My published editorial - www.thestyleking.com
Never before has TSK featured a Icon who well, simply isn’t for want of a better word, real. Dynamic and mysterious, yes, but fictitious? No.
Every now and then a character so inspiring because of his wit and whole misdemeanour as well as a devilishly sharp and polished style has to make it though the sartorial net – who better to do so that the maddest of all Mad Men, Don Draper. To coincide with the launch of the BBC’s The Hour, which aired last night and is a spin off of the successful US franchise, we thought it only the done and proper thing to salute a masculine style icon who has epitomised an era in time and captivated audiences so successfully.
Those of you who don’t know (the rest of us will try to forgive you – but it’s really your own ignorant fault) Don Draper is the lead protagonist in the American TV drama based in early 1960’s Manhattan in a top dog-eat-dog Madison Avenue Ad Agency. The show itself is flawless and captures the 60’s in all it’s political, social and visual glory. Blatant sexism, homophobia and racism go hand in hand with post war optimism, hedonism and an overwhelmingly sexually charged environment where the new and old orders collide. Mix with heavy drinking night and day, endless smoking and a wardrobe to die for and you have a sartorial recipe for success.
At the centre of it all played by the handsome, dishevelled and puppy like Jon Hamm is Donald Draper who in contrast is a constantly internally conflicted but outwardly confident (even arrogant) brooding, smouldering man. On the surface Draper is devastatingly attractive with deep sparkling eyes, a gravely rich voice, confrontational stare and an impeccable sharp suit proving the embodiment of the strong, silent type. His chauvinistic manner and disregard for human frailty combining with a manipulative animalistic urge to get what he wants is matched with an irresistible charismatic charming, over powering sexual magnetism and fear of his own shadow.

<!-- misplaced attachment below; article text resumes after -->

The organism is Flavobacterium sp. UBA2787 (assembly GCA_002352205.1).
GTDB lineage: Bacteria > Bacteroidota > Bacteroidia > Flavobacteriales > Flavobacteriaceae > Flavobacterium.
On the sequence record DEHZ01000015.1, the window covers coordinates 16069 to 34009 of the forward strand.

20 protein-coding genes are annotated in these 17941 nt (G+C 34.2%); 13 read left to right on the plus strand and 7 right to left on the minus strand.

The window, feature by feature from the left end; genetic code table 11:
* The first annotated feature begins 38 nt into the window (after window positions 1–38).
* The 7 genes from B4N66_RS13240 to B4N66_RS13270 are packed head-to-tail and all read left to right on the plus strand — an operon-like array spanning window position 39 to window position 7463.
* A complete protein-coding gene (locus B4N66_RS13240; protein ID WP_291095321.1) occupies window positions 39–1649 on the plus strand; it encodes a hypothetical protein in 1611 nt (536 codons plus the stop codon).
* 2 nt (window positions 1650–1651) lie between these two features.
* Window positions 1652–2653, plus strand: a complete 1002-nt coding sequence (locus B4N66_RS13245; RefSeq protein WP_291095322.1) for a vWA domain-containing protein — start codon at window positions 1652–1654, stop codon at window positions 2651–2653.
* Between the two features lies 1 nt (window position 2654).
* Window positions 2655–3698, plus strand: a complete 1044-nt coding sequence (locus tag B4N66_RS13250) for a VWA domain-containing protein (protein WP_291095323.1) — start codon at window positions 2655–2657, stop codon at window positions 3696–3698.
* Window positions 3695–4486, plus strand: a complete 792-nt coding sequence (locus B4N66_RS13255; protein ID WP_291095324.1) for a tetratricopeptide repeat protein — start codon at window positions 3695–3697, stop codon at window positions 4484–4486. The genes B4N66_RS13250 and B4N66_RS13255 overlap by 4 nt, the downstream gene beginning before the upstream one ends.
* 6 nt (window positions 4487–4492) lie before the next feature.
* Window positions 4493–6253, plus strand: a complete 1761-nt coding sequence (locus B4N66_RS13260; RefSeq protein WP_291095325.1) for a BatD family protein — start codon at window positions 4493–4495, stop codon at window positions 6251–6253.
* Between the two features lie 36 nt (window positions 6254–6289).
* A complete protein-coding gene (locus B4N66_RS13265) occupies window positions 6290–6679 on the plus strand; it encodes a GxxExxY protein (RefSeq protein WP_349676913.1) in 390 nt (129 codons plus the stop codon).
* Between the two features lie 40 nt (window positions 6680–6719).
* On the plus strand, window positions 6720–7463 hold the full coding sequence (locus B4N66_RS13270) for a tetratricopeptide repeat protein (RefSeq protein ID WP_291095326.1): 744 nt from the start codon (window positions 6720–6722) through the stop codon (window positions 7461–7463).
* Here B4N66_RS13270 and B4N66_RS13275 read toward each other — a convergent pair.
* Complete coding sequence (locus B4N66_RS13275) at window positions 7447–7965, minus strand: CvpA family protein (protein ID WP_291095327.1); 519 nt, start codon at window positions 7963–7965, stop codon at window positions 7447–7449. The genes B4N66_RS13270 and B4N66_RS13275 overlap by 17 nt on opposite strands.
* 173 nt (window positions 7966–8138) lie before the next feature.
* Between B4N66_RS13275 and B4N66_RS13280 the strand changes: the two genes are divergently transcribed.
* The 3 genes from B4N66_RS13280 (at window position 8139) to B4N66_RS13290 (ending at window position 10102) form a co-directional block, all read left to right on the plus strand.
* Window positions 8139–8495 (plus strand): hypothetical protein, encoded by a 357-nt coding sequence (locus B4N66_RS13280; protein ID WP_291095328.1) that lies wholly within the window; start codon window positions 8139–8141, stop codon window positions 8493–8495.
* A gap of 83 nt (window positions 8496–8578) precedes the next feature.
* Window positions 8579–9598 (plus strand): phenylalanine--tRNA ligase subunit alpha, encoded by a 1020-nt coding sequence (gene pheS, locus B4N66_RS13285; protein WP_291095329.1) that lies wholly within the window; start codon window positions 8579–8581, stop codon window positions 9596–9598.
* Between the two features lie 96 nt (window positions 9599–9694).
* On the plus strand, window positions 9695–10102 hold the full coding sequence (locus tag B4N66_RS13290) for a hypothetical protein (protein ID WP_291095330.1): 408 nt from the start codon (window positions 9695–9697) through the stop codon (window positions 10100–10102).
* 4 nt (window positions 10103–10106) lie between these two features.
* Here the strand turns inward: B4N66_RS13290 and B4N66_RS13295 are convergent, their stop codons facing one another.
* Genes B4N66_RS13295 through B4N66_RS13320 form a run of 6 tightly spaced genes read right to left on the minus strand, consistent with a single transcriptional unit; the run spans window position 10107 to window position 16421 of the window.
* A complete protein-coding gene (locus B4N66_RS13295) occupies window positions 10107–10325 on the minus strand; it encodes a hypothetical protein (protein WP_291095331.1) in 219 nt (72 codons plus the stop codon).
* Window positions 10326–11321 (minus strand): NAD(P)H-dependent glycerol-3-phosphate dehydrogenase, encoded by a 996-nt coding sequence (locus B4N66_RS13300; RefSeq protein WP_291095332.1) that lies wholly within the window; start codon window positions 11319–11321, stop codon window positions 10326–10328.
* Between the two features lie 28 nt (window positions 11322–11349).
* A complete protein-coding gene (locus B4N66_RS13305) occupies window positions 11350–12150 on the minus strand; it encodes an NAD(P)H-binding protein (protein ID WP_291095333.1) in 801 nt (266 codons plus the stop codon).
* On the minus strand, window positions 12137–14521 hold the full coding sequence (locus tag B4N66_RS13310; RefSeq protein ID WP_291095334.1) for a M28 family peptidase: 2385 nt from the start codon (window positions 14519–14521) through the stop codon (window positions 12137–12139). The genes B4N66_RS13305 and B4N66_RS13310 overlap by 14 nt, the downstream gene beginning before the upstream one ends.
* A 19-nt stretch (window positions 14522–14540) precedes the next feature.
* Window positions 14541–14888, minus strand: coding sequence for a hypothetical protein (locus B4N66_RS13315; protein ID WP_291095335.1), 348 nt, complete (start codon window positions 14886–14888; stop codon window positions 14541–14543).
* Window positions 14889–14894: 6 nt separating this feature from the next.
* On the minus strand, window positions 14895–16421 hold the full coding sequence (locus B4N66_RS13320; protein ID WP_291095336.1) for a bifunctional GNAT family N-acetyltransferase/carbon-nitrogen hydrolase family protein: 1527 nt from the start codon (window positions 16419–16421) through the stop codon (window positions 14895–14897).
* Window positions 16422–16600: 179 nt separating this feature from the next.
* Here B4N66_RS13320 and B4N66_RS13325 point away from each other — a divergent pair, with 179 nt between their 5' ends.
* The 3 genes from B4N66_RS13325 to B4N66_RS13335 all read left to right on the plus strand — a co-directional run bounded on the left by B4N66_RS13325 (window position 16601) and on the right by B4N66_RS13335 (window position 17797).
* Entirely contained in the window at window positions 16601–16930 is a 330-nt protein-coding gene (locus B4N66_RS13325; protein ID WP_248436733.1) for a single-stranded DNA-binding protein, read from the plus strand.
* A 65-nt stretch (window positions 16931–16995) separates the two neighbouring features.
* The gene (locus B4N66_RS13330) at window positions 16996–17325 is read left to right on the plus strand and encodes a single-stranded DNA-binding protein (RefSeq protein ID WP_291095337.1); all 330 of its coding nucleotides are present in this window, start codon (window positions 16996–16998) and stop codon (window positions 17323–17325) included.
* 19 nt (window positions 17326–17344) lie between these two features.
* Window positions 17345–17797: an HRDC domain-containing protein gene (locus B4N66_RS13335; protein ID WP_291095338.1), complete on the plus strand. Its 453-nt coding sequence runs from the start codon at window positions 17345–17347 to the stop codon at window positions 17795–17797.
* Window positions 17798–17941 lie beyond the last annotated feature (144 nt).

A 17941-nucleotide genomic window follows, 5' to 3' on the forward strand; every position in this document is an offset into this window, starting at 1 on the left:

The real power of the Hamm/Draper colab is that combined, they have made all men fall in love with the suit again. A neglected wardrobe essential for the discerning man who takes his attire seriously the suit has become a focal point for men to show off the physique, personal style and appreciation of fine tailoring and design classics. When we look at Draper though, we don’t just want to look like him, but we pine for the past that he emulates. A past that for most of us has only been attainable though vintage advertising or family photos and news reels.
Draper evokes a time were men dressed like men and were proud of it. From a tailored suit (grey, single breasted with that classic streamlined 60’s cut- very Ivy League), freshly starched shirt and impeccably polished shoes to the additional, but essential personal nuances; a pocket square, knitted tie, tie clips and a desk draw packed with fresh shirts in case you’re faced with an all-nighter, waking up in the loving arm of a women who’s not your wife.
That’s another reason we love Draper – he’s a cad and a complete womanising scoundrel. Despite this, women love him. Because he’s fictional Draper can get away with things most men wouldn’t dream of and because of this, men love him too. He’s every man’s alter-ego, the fantasy us we could never be but hope our Grandfather’s were. Women want him and we want to be him.
In this case fiction proves too irresistible to refuse – particularly when he’s sipping a strong drink, looking seamless and brutish in a moody bar.
By Sam Outing